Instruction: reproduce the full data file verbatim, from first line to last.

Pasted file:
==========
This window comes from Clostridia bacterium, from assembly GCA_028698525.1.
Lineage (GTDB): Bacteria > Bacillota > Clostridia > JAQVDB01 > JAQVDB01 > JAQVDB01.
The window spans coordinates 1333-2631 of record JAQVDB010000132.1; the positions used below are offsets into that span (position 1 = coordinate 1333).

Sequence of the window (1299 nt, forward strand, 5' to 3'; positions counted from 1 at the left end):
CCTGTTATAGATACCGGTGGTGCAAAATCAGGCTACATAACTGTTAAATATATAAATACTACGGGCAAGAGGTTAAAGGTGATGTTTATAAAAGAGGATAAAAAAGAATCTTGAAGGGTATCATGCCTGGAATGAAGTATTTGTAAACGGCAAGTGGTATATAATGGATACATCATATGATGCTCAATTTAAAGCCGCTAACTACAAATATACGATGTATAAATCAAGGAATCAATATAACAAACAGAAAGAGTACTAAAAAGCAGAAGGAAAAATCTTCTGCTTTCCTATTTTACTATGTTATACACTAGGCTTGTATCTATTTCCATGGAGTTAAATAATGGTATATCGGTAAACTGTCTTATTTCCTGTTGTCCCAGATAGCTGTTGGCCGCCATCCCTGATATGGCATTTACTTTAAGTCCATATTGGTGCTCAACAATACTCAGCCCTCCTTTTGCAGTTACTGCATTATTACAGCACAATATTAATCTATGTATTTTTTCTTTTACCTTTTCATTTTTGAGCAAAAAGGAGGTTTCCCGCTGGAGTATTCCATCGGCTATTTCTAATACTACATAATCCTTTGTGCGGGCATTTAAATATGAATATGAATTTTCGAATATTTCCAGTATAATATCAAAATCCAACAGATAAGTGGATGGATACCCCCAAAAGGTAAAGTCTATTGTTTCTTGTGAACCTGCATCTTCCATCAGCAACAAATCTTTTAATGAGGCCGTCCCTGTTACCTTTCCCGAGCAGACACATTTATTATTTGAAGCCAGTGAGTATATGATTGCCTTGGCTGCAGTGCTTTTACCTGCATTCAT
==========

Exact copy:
This window comes from Clostridia bacterium, from assembly GCA_028698525.1.
Lineage (GTDB): Bacteria > Bacillota > Clostridia > JAQVDB01 > JAQVDB01 > JAQVDB01.
The window spans coordinates 1333-2631 of record JAQVDB010000132.1; the positions used below are offsets into that span (position 1 = coordinate 1333).

Sequence of the window (1299 nt, forward strand, 5' to 3'; positions counted from 1 at the left end):
CCTGTTATAGATACCGGTGGTGCAAAATCAGGCTACATAACTGTTAAATATATAAATACTACGGGCAAGAGGTTAAAGGTGATGTTTATAAAAGAGGATAAAAAAGAATCTTGAAGGGTATCATGCCTGGAATGAAGTATTTGTAAACGGCAAGTGGTATATAATGGATACATCATATGATGCTCAATTTAAAGCCGCTAACTACAAATATACGATGTATAAATCAAGGAATCAATATAACAAACAGAAAGAGTACTAAAAAGCAGAAGGAAAAATCTTCTGCTTTCCTATTTTACTATGTTATACACTAGGCTTGTATCTATTTCCATGGAGTTAAATAATGGTATATCGGTAAACTGTCTTATTTCCTGTTGTCCCAGATAGCTGTTGGCCGCCATCCCTGATATGGCATTTACTTTAAGTCCATATTGGTGCTCAACAATACTCAGCCCTCCTTTTGCAGTTACTGCATTATTACAGCACAATATTAATCTATGTATTTTTTCTTTTACCTTTTCATTTTTGAGCAAAAAGGAGGTTTCCCGCTGGAGTATTCCATCGGCTATTTCTAATACTACATAATCCTTTGTGCGGGCATTTAAATATGAATATGAATTTTCGAATATTTCCAGTATAATATCAAAATCCAACAGATAAGTGGATGGATACCCCCAAAAGGTAAAGTCTATTGTTTCTTGTGAACCTGCATCTTCCATCAGCAACAAATCTTTTAATGAGGCCGTCCCTGTTACCTTTCCCGAGCAGACACATTTATTATTTGAAGCCAGTGAGTATATGATTGCCTTGGCTGCAGTGCTTTTACCTGCATTCAT